considerable researchl.Drost et al. reported that serum ILA activity is increased in
burned rats compared with controls. Drost et al . showed increased plasma IL-1ß and IL-6
concentrations following thermal injury, while TNF-a was increased only in a subpopulation of patients .3 Our study
found that acute thermal injury initiates an early IL-1ß, IL-6 and TNF-a systemic response. This may account,
at least in part, for some of the physiological responses characteristically seen after
injury, e.g. fever without infection, muscle wasting associated with negative nitrogen
balance, and an acute phase response accompanied by attendant elevations in certain serum
proteins and decreases in albumin and transferrin.
In this study, serum IL-1ß and IL-6 decreased in relation to time post-bum but did not
reach the control level. This may coincide with the decrease in hypermetabolism, the
return to normal hormone levels and the positive nitrogen balance occurring after the
third week post-bum.
The initial elevation of cytokines observed in this study is consistent with the findings
of Rodriguez et al., who reported that acute thermal injury initiates an early systemic,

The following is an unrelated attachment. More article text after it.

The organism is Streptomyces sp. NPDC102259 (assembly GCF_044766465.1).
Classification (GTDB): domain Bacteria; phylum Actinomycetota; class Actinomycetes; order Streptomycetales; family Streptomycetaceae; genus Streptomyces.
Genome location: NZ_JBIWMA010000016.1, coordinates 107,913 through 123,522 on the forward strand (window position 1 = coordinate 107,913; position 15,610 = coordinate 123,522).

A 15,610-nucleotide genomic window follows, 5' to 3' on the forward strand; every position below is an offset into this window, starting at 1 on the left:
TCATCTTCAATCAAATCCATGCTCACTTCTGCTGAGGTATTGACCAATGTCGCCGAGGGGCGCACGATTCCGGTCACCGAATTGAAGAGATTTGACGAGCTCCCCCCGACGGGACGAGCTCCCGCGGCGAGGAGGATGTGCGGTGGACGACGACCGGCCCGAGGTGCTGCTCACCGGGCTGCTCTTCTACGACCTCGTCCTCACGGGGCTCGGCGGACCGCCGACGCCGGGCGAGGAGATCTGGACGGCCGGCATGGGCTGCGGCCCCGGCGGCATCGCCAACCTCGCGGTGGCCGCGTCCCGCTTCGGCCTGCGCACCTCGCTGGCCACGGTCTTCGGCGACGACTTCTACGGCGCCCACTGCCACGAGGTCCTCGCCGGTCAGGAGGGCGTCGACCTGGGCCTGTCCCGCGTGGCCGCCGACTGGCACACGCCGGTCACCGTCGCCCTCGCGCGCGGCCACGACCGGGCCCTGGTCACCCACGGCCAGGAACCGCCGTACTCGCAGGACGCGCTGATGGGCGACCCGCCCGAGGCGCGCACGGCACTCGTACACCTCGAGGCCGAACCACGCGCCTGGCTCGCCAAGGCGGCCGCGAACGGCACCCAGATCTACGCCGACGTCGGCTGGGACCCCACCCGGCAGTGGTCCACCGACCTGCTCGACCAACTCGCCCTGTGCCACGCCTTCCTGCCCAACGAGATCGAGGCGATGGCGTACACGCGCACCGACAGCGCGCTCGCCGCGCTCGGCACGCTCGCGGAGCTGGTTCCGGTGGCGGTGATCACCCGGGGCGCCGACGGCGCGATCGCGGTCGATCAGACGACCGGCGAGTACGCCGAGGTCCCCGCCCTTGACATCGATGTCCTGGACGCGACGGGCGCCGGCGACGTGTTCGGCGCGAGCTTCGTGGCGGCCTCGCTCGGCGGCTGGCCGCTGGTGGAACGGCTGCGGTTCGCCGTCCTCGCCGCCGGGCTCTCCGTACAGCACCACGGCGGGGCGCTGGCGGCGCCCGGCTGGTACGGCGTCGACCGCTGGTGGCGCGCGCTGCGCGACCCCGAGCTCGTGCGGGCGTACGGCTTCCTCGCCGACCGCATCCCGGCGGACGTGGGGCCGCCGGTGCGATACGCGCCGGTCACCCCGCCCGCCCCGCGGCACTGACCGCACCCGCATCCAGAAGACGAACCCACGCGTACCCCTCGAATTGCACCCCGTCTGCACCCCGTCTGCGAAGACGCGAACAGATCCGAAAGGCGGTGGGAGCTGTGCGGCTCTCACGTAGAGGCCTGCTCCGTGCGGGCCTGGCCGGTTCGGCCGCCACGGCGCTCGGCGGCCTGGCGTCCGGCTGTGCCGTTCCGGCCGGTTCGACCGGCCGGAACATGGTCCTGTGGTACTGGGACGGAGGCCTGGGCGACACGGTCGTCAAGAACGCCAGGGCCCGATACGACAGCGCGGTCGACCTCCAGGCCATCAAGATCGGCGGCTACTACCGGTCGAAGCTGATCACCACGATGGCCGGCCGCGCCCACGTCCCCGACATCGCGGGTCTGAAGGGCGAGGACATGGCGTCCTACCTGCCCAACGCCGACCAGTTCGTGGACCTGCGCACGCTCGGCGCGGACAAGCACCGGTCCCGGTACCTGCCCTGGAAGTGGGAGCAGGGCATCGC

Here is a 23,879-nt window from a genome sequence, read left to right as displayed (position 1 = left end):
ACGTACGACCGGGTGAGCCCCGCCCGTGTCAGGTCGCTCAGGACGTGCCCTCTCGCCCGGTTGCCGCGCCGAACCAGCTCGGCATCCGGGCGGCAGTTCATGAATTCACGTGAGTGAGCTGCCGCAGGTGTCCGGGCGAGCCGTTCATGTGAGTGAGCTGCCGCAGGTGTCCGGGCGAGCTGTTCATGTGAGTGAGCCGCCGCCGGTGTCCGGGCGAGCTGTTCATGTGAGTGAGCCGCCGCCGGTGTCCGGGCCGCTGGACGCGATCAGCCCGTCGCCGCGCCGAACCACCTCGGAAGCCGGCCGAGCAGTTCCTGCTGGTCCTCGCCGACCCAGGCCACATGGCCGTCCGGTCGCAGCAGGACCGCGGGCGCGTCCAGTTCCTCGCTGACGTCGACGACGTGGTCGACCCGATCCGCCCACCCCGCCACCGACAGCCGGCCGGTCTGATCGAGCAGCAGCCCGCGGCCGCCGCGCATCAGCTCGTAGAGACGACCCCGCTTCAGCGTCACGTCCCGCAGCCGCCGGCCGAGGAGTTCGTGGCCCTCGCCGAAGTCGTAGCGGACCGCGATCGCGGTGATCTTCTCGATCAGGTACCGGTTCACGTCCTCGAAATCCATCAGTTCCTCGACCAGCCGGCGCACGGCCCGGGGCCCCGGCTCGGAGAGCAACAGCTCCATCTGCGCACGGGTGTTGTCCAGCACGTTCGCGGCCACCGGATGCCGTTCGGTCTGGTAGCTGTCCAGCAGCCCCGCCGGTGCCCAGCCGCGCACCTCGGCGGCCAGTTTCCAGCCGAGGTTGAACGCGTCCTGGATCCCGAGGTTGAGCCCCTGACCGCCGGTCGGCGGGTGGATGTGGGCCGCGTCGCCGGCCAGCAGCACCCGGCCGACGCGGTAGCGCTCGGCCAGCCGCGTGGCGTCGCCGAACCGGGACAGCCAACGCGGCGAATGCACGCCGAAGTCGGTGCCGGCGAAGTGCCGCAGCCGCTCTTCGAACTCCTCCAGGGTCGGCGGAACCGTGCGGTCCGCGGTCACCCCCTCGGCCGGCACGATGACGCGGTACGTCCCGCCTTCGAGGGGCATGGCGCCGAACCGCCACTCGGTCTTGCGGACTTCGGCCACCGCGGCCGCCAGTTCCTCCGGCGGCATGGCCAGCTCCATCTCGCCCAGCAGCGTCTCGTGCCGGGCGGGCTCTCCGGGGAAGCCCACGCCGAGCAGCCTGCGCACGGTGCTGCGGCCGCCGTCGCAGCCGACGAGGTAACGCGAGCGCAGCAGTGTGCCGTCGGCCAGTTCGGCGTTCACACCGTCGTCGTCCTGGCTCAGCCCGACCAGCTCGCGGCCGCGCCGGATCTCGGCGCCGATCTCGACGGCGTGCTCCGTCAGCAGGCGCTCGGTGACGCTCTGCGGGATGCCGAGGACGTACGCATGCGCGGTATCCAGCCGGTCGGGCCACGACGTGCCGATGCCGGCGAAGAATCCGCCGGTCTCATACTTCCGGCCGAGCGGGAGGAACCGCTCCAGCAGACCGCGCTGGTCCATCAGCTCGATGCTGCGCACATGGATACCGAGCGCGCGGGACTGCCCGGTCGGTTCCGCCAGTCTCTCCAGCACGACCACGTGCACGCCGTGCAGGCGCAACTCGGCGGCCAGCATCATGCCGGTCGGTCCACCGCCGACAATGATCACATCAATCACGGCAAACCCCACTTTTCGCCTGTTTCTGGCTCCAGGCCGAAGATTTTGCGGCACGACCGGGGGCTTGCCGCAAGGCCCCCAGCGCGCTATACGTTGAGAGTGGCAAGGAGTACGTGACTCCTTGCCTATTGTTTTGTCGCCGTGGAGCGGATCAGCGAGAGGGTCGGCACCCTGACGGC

lung and skin response involving TNF, ILß and IL-8, which are generated locally and do
not originate from the systemic cytokine pool. Kupper et al.11 also reported that the
human bum wound is a primary source of IL-1 activity. On the basis of these findings, we
would suggest that the initial elevation of cytokines in bum cases is of both systemic and
local origin and that other events besides burn severity induce their production.
This study found a statistically significant positive correlation between bum size and the
levels of both serum IL-6 and TNF-u.. IL-1ß did not show this correlation. This is in
contrast with the results of Drost et al.,1 who observed a relation between increasing
burn size and increased levels of IL-1ß levels, but not of IL-6 or TNF-a. Our findings are consistent with
those of Schluter et al.,11 who reported an increased IL-6 production as a potential